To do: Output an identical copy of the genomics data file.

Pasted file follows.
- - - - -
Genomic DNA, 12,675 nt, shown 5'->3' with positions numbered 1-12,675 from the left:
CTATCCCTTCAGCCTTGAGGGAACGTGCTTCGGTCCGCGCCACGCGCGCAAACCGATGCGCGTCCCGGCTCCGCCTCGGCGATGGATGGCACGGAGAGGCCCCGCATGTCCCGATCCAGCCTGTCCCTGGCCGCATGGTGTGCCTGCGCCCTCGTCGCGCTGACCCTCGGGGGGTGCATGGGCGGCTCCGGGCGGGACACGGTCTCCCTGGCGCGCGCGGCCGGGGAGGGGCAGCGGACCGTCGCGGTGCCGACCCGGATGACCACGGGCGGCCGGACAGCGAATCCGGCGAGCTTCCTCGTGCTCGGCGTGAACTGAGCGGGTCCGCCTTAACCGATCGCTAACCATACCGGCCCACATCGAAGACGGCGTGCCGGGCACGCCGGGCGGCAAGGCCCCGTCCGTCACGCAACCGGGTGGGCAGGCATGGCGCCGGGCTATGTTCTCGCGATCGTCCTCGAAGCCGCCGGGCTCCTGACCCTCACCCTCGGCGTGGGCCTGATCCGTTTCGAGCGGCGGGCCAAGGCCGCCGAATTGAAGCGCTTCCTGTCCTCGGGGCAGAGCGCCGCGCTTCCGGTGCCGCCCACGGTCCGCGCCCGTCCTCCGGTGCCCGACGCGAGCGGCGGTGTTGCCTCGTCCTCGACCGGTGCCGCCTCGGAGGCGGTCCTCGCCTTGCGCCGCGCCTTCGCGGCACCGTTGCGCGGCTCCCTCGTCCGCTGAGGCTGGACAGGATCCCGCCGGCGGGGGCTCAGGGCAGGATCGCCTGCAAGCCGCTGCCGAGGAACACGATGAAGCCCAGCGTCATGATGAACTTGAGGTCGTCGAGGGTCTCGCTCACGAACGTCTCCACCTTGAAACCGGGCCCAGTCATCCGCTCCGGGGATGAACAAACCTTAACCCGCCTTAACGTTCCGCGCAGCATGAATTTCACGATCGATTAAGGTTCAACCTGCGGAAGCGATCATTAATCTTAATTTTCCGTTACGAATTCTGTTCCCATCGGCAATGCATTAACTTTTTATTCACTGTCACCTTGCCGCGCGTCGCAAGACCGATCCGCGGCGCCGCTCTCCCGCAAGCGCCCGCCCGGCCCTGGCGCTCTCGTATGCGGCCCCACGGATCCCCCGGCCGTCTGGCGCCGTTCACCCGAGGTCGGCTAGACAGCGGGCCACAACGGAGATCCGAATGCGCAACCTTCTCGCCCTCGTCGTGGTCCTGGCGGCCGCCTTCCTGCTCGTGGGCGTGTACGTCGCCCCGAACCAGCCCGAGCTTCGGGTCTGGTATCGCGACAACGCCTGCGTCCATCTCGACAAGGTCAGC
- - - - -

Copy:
Genomic DNA, 12,675 nt, shown 5'->3' with positions numbered 1-12,675 from the left:
CTATCCCTTCAGCCTTGAGGGAACGTGCTTCGGTCCGCGCCACGCGCGCAAACCGATGCGCGTCCCGGCTCCGCCTCGGCGATGGATGGCACGGAGAGGCCCCGCATGTCCCGATCCAGCCTGTCCCTGGCCGCATGGTGTGCCTGCGCCCTCGTCGCGCTGACCCTCGGGGGGTGCATGGGCGGCTCCGGGCGGGACACGGTCTCCCTGGCGCGCGCGGCCGGGGAGGGGCAGCGGACCGTCGCGGTGCCGACCCGGATGACCACGGGCGGCCGGACAGCGAATCCGGCGAGCTTCCTCGTGCTCGGCGTGAACTGAGCGGGTCCGCCTTAACCGATCGCTAACCATACCGGCCCACATCGAAGACGGCGTGCCGGGCACGCCGGGCGGCAAGGCCCCGTCCGTCACGCAACCGGGTGGGCAGGCATGGCGCCGGGCTATGTTCTCGCGATCGTCCTCGAAGCCGCCGGGCTCCTGACCCTCACCCTCGGCGTGGGCCTGATCCGTTTCGAGCGGCGGGCCAAGGCCGCCGAATTGAAGCGCTTCCTGTCCTCGGGGCAGAGCGCCGCGCTTCCGGTGCCGCCCACGGTCCGCGCCCGTCCTCCGGTGCCCGACGCGAGCGGCGGTGTTGCCTCGTCCTCGACCGGTGCCGCCTCGGAGGCGGTCCTCGCCTTGCGCCGCGCCTTCGCGGCACCGTTGCGCGGCTCCCTCGTCCGCTGAGGCTGGACAGGATCCCGCCGGCGGGGGCTCAGGGCAGGATCGCCTGCAAGCCGCTGCCGAGGAACACGATGAAGCCCAGCGTCATGATGAACTTGAGGTCGTCGAGGGTCTCGCTCACGAACGTCTCCACCTTGAAACCGGGCCCAGTCATCCGCTCCGGGGATGAACAAACCTTAACCCGCCTTAACGTTCCGCGCAGCATGAATTTCACGATCGATTAAGGTTCAACCTGCGGAAGCGATCATTAATCTTAATTTTCCGTTACGAATTCTGTTCCCATCGGCAATGCATTAACTTTTTATTCACTGTCACCTTGCCGCGCGTCGCAAGACCGATCCGCGGCGCCGCTCTCCCGCAAGCGCCCGCCCGGCCCTGGCGCTCTCGTATGCGGCCCCACGGATCCCCCGGCCGTCTGGCGCCGTTCACCCGAGGTCGGCTAGACAGCGGGCCACAACGGAGATCCGAATGCGCAACCTTCTCGCCCTCGTCGTGGTCCTGGCGGCCGCCTTCCTGCTCGTGGGCGTGTACGTCGCCCCGAACCAGCCCGAGCTTCGGGTCTGGTATCGCGACAACGCCTGCGTCCATCTCGACAAGGTCAGC